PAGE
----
The strings, the winds, the brass know more about music than they do about sound. To study noise they must go to the school of percussion. There they will discover silence, a way to change one's mind; and aspects of time that have not yet been put into practice… The spirit of percussion opens everything, even what was, so to speak, completely closed. (1989) From the preface Cage wrote for the book, Le Percussioni by Guido Facchin

Again, remember to move out of your comfort zones. Explore. Discover. Create. Seek out new sounds and new rhythms. Deconstruct what you know and what you are doing.

~ MB






Thursday, January 8, 2015

Great Advice From Great Minds - Part 1

Sometimes as drummers, we tend to isolate ourselves from the rest of the world. We are lost in our own little drum world. It's also not easy to be self critical. We can't objectively look at ourselves from an outsider's perspective. That is why it is often invaluable to listen to what others, especially non-drummers, have to say about what we, or other drummers do. So I would like to present some outside observations:

Karlheinz Stockhausen




The following observation is from the late, great, German composer, Karlheinz Stockhausen. This longish quote is from The Royal College of Music, Stockholm, May 12th, 2001. Stockhausen was responding to questions from the audience after a performance of “Kontakte,” which he wrote for piano and percussion playing along to an electronic score that he was mixing live. Stockhausen wrote a lot for percussion, and he was very particular about how his pieces were played. He and the other performers—Antonio Peréz-Abellán [piano & percussion], Andreas Boettger [percussion]—had been rehearsing the piece in Sweden for a few days prior to the performance. The question was asked, “Tell us some general things about the interpretation of the work.”

Part of his answer addresses the playing of the percussionist:
…Then begins the work, which I have done many, many times with the performers, to balance! Even this morning, yesterday, last night; this morning three hours – the main corrections, on my behalf, are dynamics; too soft, to hard, depending on the sticks. Most of the percussion players whom I have listened to have their own choice of sticks; it says “hard”, “soft” or “hard metal”, “hard wood” etcetera, what concerns the sticks, and many. Many times I have demanded players to change the sticks, and they cannot really know, and they say; “Well, what do you want?” etcetera. There is no fixed idea of just balance; no sound should completely stick out of the context; no sound should sound ugly, but it should all sound musical, even if it’s a log drum, but with a …[words lost in room noise]…, but it should [produce] a musical sound, which means have enough resonance, a good attack etcetera. There is an enormous amount of taste for the quality of the individual attack, the individual sound required, though I make them, maybe …[words lost in room noise]… of the intensity of the attack. Even in the piano, many times this morning, still, I corrected Antonio [Antonio Peréz-Abellán] for playing, at certain places, too hard, because the hall [the big hall – Stora salen – at the Royal College of Music in Stockholm] is very resonant; it has very good acoustics, so they [the musicians] are used to the rehearsal room – we rehearsed the last four, five days I think, in Hanover, in the rehearsal room, and now they came into this hall two times. Yesterday all day they have rehearsed without me; I had another work. Last night I came two hours, and this morning. The hall decides a lot about the dynamics as an overall intensity as well as the dynamics of the tape.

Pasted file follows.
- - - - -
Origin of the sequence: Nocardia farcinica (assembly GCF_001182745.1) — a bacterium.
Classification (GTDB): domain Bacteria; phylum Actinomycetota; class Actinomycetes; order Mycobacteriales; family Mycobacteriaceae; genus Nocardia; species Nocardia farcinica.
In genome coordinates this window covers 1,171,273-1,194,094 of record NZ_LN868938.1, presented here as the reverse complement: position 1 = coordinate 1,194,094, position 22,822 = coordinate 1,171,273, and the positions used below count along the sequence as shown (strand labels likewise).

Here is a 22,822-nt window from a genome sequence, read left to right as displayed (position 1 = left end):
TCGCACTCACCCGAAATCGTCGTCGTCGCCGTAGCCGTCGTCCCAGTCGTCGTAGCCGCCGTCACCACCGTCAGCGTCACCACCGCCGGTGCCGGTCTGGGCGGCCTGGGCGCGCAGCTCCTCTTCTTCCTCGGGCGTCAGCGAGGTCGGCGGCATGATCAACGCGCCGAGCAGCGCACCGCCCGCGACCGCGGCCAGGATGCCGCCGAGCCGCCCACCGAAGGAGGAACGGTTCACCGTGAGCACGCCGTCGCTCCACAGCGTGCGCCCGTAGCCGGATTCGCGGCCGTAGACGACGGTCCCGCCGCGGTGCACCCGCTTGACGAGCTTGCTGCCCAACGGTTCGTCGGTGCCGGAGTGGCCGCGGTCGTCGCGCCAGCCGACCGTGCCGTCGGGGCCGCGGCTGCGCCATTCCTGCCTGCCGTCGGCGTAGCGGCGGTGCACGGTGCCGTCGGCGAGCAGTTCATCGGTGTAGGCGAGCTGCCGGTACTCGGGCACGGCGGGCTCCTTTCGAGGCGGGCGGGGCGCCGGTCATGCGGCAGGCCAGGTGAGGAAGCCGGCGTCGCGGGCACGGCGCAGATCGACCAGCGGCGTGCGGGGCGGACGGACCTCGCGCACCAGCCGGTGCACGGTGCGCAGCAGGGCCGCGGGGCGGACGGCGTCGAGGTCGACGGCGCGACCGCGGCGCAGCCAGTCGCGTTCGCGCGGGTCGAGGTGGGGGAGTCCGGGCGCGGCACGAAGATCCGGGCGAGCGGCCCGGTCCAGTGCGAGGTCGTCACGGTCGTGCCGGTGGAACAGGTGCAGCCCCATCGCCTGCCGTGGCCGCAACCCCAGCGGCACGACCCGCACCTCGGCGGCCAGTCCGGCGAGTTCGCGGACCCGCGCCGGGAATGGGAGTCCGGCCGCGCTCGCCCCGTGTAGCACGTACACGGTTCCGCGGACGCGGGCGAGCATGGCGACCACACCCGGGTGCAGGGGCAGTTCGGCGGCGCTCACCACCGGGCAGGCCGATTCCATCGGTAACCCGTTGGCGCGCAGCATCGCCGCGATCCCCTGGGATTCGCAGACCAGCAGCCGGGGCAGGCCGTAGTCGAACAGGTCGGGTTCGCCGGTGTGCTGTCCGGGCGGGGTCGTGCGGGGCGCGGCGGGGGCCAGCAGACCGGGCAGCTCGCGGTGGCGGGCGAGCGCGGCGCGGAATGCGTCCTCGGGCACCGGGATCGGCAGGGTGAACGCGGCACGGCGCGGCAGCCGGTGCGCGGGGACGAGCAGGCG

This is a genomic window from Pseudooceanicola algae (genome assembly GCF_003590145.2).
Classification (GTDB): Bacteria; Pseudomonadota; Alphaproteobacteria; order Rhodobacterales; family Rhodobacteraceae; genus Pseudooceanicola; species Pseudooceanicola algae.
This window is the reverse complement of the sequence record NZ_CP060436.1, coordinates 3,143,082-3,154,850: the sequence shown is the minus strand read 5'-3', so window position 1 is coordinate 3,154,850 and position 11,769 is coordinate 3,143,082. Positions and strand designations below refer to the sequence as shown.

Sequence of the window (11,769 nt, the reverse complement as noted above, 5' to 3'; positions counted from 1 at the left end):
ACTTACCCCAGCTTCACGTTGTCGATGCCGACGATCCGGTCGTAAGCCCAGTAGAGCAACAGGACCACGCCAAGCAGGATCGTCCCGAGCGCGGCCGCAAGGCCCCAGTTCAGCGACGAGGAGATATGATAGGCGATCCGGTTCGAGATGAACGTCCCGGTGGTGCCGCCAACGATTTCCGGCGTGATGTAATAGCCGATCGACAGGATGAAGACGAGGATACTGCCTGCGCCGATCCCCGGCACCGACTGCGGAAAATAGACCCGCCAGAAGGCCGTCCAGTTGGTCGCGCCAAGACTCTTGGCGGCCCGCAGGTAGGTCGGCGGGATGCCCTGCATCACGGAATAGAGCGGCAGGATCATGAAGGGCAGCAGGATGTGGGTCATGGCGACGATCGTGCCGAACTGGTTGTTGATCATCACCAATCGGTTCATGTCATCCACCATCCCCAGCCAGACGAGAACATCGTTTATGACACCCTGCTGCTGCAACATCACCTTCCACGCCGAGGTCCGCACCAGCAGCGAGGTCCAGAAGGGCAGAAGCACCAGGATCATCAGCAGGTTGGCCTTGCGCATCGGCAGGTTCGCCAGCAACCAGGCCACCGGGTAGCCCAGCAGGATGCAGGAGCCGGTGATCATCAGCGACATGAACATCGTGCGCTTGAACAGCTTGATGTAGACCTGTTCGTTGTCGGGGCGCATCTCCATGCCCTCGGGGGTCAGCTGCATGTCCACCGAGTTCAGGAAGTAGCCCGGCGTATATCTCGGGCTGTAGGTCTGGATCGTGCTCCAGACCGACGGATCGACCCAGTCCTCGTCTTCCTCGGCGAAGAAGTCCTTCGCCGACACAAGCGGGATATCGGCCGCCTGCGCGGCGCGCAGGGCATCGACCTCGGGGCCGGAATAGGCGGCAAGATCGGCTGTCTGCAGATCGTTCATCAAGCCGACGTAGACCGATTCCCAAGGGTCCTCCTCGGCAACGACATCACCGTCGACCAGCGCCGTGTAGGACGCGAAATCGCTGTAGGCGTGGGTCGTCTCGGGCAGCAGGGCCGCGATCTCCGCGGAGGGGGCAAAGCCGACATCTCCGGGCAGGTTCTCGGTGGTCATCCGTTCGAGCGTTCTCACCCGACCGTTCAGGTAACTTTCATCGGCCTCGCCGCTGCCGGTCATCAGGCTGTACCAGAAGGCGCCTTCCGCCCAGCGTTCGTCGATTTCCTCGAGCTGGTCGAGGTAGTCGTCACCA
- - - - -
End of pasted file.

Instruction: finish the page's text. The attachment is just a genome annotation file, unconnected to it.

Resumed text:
No matter what type of drummer/percussionist you are, and what type of music you play, these words should be taken seriously:

"…no sound should completely stick out of the context; no sound should sound ugly, but it should all sound musical…"

Think about it:

"…no sound should completely stick out of the context; no sound should sound ugly, but it should all sound musical…"

Here is an excerpt of Kontakte from the recent Mode Records release, Stockhausen - Complete Early Percussion Works, featuring Steven Schick on percussion, and James Avery on piano & percussion. I highly recommend getting the DVD version of this release, as you can watch the very excellent interpretations of Stockhausen's works. 



I dare say, that even in something like death metal/thrash metal, your drumming and sound should sound musical within the context of that type of music. It's not enough to just play the notes. To make music you need to give the notes life, and a big part of that life is creating a musical sound. Now in the context of the music you may be playing, that sound could be harsh, dissonant, or noise. In all things we do, context is important. For example, I would not bring a tightly tuned be bop jazz kit to play a heavy metal gig. Similarly, I wouldn't use deep, boomy power toms on a jazz gig. I also wouldn't bring a marimba to play a vibraphone part. Keep in mind the context of the music you are playing and make the appropriate sounds.

~ MB